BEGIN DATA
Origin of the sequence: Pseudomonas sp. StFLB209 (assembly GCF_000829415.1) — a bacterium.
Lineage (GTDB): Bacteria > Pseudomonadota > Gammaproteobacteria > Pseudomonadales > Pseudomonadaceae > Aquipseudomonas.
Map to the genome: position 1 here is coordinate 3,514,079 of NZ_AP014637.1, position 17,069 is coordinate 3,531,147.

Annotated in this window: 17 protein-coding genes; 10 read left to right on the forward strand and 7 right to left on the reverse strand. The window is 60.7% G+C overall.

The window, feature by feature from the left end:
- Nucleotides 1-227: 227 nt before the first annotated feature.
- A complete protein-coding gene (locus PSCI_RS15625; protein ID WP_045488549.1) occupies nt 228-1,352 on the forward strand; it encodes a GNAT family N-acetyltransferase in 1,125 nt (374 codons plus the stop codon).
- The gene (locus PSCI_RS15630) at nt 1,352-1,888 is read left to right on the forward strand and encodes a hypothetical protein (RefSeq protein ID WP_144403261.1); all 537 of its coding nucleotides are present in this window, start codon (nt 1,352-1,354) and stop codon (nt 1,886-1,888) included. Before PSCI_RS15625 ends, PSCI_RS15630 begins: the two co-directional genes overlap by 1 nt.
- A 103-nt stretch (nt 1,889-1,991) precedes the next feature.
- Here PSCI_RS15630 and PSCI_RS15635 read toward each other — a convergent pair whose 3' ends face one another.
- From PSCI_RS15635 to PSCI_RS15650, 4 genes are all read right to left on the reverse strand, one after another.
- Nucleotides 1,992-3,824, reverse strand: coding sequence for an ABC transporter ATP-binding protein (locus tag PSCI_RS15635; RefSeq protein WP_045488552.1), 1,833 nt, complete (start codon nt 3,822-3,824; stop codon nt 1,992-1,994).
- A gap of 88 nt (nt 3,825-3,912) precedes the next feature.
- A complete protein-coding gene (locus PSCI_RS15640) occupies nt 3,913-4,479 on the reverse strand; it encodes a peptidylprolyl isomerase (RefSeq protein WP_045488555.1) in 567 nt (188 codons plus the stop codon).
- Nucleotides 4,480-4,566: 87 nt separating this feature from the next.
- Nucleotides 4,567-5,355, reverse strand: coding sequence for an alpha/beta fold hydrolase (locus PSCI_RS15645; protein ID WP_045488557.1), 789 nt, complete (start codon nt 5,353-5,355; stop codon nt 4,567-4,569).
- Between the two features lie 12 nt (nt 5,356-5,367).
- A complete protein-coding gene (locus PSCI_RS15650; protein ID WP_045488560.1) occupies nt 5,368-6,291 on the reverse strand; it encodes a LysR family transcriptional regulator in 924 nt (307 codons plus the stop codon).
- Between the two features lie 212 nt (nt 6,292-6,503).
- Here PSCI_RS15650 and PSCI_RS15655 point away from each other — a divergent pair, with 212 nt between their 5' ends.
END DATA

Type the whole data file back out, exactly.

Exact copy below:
Origin of the sequence: Pseudomonas sp. StFLB209 (assembly GCF_000829415.1) — a bacterium.
Lineage (GTDB): Bacteria > Pseudomonadota > Gammaproteobacteria > Pseudomonadales > Pseudomonadaceae > Aquipseudomonas.
Map to the genome: position 1 here is coordinate 3,514,079 of NZ_AP014637.1, position 17,069 is coordinate 3,531,147.

Annotated in this window: 17 protein-coding genes; 10 read left to right on the forward strand and 7 right to left on the reverse strand. The window is 60.7% G+C overall.

The window, feature by feature from the left end:
- Nucleotides 1-227: 227 nt before the first annotated feature.
- A complete protein-coding gene (locus PSCI_RS15625; protein ID WP_045488549.1) occupies nt 228-1,352 on the forward strand; it encodes a GNAT family N-acetyltransferase in 1,125 nt (374 codons plus the stop codon).
- The gene (locus PSCI_RS15630) at nt 1,352-1,888 is read left to right on the forward strand and encodes a hypothetical protein (RefSeq protein ID WP_144403261.1); all 537 of its coding nucleotides are present in this window, start codon (nt 1,352-1,354) and stop codon (nt 1,886-1,888) included. Before PSCI_RS15625 ends, PSCI_RS15630 begins: the two co-directional genes overlap by 1 nt.
- A 103-nt stretch (nt 1,889-1,991) precedes the next feature.
- Here PSCI_RS15630 and PSCI_RS15635 read toward each other — a convergent pair whose 3' ends face one another.
- From PSCI_RS15635 to PSCI_RS15650, 4 genes are all read right to left on the reverse strand, one after another.
- Nucleotides 1,992-3,824, reverse strand: coding sequence for an ABC transporter ATP-binding protein (locus tag PSCI_RS15635; RefSeq protein WP_045488552.1), 1,833 nt, complete (start codon nt 3,822-3,824; stop codon nt 1,992-1,994).
- A gap of 88 nt (nt 3,825-3,912) precedes the next feature.
- A complete protein-coding gene (locus PSCI_RS15640) occupies nt 3,913-4,479 on the reverse strand; it encodes a peptidylprolyl isomerase (RefSeq protein WP_045488555.1) in 567 nt (188 codons plus the stop codon).
- Nucleotides 4,480-4,566: 87 nt separating this feature from the next.
- Nucleotides 4,567-5,355, reverse strand: coding sequence for an alpha/beta fold hydrolase (locus PSCI_RS15645; protein ID WP_045488557.1), 789 nt, complete (start codon nt 5,353-5,355; stop codon nt 4,567-4,569).
- Between the two features lie 12 nt (nt 5,356-5,367).
- A complete protein-coding gene (locus PSCI_RS15650; protein ID WP_045488560.1) occupies nt 5,368-6,291 on the reverse strand; it encodes a LysR family transcriptional regulator in 924 nt (307 codons plus the stop codon).
- Between the two features lie 212 nt (nt 6,292-6,503).
- Here PSCI_RS15650 and PSCI_RS15655 point away from each other — a divergent pair, with 212 nt between their 5' ends.